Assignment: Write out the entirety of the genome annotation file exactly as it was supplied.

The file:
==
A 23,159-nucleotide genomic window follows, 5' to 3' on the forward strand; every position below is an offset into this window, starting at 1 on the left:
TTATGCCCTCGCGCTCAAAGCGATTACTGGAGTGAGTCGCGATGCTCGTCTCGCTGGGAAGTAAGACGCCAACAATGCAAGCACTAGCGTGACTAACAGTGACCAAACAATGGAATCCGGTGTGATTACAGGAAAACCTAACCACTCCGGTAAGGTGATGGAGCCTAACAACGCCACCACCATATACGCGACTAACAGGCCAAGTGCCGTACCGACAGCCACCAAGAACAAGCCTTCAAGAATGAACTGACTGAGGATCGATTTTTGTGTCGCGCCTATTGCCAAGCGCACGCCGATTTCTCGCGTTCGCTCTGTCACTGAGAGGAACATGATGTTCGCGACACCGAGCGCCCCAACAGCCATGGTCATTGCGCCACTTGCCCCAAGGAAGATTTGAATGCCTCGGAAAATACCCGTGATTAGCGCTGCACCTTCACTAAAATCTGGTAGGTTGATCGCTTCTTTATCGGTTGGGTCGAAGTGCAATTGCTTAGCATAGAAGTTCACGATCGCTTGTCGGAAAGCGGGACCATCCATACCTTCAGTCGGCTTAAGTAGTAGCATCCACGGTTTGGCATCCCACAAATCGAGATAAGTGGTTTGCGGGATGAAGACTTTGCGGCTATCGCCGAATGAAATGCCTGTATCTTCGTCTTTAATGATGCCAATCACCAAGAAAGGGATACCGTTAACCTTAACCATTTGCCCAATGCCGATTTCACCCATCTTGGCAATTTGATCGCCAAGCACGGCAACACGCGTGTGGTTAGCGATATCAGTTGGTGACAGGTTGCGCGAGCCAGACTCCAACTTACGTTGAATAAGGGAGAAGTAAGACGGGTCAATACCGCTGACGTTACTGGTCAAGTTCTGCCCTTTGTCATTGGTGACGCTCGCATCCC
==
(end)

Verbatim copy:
A 23,159-nucleotide genomic window follows, 5' to 3' on the forward strand; every position below is an offset into this window, starting at 1 on the left:
TTATGCCCTCGCGCTCAAAGCGATTACTGGAGTGAGTCGCGATGCTCGTCTCGCTGGGAAGTAAGACGCCAACAATGCAAGCACTAGCGTGACTAACAGTGACCAAACAATGGAATCCGGTGTGATTACAGGAAAACCTAACCACTCCGGTAAGGTGATGGAGCCTAACAACGCCACCACCATATACGCGACTAACAGGCCAAGTGCCGTACCGACAGCCACCAAGAACAAGCCTTCAAGAATGAACTGACTGAGGATCGATTTTTGTGTCGCGCCTATTGCCAAGCGCACGCCGATTTCTCGCGTTCGCTCTGTCACTGAGAGGAACATGATGTTCGCGACACCGAGCGCCCCAACAGCCATGGTCATTGCGCCACTTGCCCCAAGGAAGATTTGAATGCCTCGGAAAATACCCGTGATTAGCGCTGCACCTTCACTAAAATCTGGTAGGTTGATCGCTTCTTTATCGGTTGGGTCGAAGTGCAATTGCTTAGCATAGAAGTTCACGATCGCTTGTCGGAAAGCGGGACCATCCATACCTTCAGTCGGCTTAAGTAGTAGCATCCACGGTTTGGCATCCCACAAATCGAGATAAGTGGTTTGCGGGATGAAGACTTTGCGGCTATCGCCGAATGAAATGCCTGTATCTTCGTCTTTAATGATGCCAATCACCAAGAAAGGGATACCGTTAACCTTAACCATTTGCCCAATGCCGATTTCACCCATCTTGGCAATTTGATCGCCAAGCACGGCAACACGCGTGTGGTTAGCGATATCAGTTGGTGACAGGTTGCGCGAGCCAGACTCCAACTTACGTTGAATAAGGGAGAAGTAAGACGGGTCAATACCGCTGACGTTACTGGTCAAGTTCTGCCCTTTGTCATTGGTGACGCTCGCATCCC